I will answer your question more directly below after I give some info on TDD.
It helps to remember that TDD is actually a design process that happens to involve unit testing and following the Red-Green-Refactor cycle. It's a design process because within each Red-Green-Refactor iteration, you write the test first for code that doesn't exist. You're designing as you're going.
The first beauty of TDD is that the design of your code is guaranteed to be testable. Testable code tends to have loose coupling and high cohesion. Loose coupling and high cohesion are important because they make the code easy to change when requirements change. The second beauty of TDD is that after you're done implementing your system, you happen to have a huge regression suite to catch any bugs and changes in assumptions. Thus, TDD makes your code easy to change because of the design it creates and it makes your code safe to change because of the test harness it creates.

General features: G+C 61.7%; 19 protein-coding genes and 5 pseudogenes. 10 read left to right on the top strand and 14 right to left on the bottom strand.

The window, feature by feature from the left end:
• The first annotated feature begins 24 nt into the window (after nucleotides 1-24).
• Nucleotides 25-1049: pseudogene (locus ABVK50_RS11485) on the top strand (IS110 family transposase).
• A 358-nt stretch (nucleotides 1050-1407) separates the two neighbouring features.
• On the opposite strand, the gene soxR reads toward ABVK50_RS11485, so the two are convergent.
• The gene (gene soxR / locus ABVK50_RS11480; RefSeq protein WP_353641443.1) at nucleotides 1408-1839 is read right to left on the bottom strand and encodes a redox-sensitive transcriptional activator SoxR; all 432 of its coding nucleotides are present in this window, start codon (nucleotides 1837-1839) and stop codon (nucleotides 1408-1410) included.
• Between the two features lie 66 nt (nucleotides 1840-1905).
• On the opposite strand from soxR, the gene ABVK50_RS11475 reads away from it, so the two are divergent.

Now, to actually answer your question. Because TDD is a design process and not a testing process, it helps to use TDD in as much of your code as is reasonable because wherever you use it, your design will benefit from the TDD process. In fact, I prefer to start implementing features starting with the client because it helps me focus on customer scenarios first (see this link about Presenter First for more info). Typically, the way this works out if I'm implemeting something using Model-View-Controller/Model-View-Presenter/Model-View-ViewModel, I'll start using TDD with the Controller/Presenter/ViewModel, won't test the view because it will be a thin wrapper with no logic (and it's expensive to implement and maintain to verifying views with automated tests), and will move things into the model as it makes sense.